You can prepare cultured buttermilk both from animal and nut milk. Traditionally, buttermilk is what is left when making butter. I’ve prepared butter many times using fermented cream. When the cream is already fermented the buttermilk is also fermented and ready. However, most buttermilk in grocery stores is created in an industrial process. Then there’s buttermilk powder which is actually surprisingly good for baking.
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What does cultured buttermilk contain?
Probiotic bacteria produce lactic acid when consuming milk sugar thus creating the acidic, tangy taste of fermented buttermilk. The acidity is what makes it so useful in baking. Casein is a protein that makes the buttermilk slightly thicker. The name buttermilk is a bit misleading as it does not contain any butter. Fat contents are actually low since most of the fat remains in the butter.
Buttermilk the traditional way
When I make butter, I like to use raw, fermented cream. The raw cream will ferment after a few days at room temperature. This is because of the bacteria naturally present in the cream. When fermented, the raw cream turns really thick like sour cream.
In the bowl to the right, you can seen how the buttermilk has just separated from the butter. The buttermilk can be stored in the fridge for up to a week. It often has a slightly sweet taste and small spots of butter floating.
This traditional buttermilk is great in everything baked.
Summary: Traditional buttermilk is a leftover when making butter. It’s slightly sweet and tastes stronger or fuller than commercial buttermilk.
Preparing cultured buttermilk from whole milk
Preparing your own buttermilk has some advantages, though if you only plan to use it for baking, then buying the powder will work very well. I really like the simplicity of using the buttermilk powder mentioned further down this post.
Use standard fat milk (not light):
- A buttermilk culture starter
- 4 cups whole milk
- A mason jar
Directions: Stir the starter culture into the milk. Cover it with a towel or lid but avoid capping it tightly. Let it sit at room temperature for 12-24 hours. The buttermilk will become thicker and slightly tangy. Store for up to one week.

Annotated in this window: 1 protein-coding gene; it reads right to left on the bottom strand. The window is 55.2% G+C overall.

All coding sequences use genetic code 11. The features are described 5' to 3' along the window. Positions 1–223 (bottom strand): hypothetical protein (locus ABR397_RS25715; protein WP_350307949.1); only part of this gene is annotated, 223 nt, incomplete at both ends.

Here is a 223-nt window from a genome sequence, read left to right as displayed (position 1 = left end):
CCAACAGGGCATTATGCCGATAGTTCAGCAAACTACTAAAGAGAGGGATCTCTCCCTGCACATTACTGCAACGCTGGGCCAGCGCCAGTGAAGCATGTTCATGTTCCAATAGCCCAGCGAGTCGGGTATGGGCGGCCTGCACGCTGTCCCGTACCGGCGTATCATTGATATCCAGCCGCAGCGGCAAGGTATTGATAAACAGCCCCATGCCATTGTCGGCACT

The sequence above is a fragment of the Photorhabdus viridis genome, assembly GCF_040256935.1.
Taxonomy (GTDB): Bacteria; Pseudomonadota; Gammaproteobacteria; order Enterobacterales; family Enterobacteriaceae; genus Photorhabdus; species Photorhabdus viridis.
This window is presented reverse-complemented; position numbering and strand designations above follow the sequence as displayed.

Summary: Buttermilk is a light version of yogurt. It excels in everything baked.
How to use almond milk
If you have a slow juicer, then it’s easy to make superb almond milk. Otherwise, use store-bought almond milk.
- About 1 cup almond milk
- Add 1 tablespoon lemon or lime juice, or raw apple cider vinegar
- Let it sit 5-10 minutes until the milk thickens
- Use this milk in the same amount as buttermilk in baking recipes
Buttermilk is great in baking
Buttermilk in baking adds a pleasant, subtle tang to cakes, breads, biscuits, pancakes, and even in dressings. Because buttermilk is an acidic ingredient, it adds a soft, rich, creaminess to whatever you’re baking. Buttermilk gives it more body. Biscuits become more rich and flaky, it helps bread to rise. And buttermilk pancakes has a different texture and fluffiness that many love!
In short, you really should try buttermilk in cooking.
Powdered buttermilk is a good option for baking. This powder is made from the liquid that’s left after churning butter. Add 3 tablespoons of powder to about a cup of water depending on how thick you want it. The powder keeps for several years.
If a recipe calls for buttermilk but you have none at home, then try using natural standard or Greek yogurt. Usually, you use the same amount of yogurt as you would buttermilk. If you don’t have yogurt at home, try a last resort—a blend of one cup of milk and a tablespoon lemon juice or white vinegar.
Summary: Buttermilk can take whatever you’re baking to greater heights. It makes most breads, muffins, and cakes taste and look better. Pancakes get a nice texture and greater fluffiness. Even dressings get an excellent taste and creaminess when using buttermilk.
It adds a subtle tang and increases the rise together with baking soda. You can also use buttermilk in meat marinades before frying. It’s great in dressings.
It’s possible but thawing can be problematic as the buttermilk easily separates. Some say thawing in a microwave helps.
5-7 days in a fridge. It’s might still be fine to use after 7 days but it will become tangier the longer you store it. The acidity of buttermilk is what helps preserve it longer. When buttermilk turns bad, it looks grainy and has an unpleasant smell.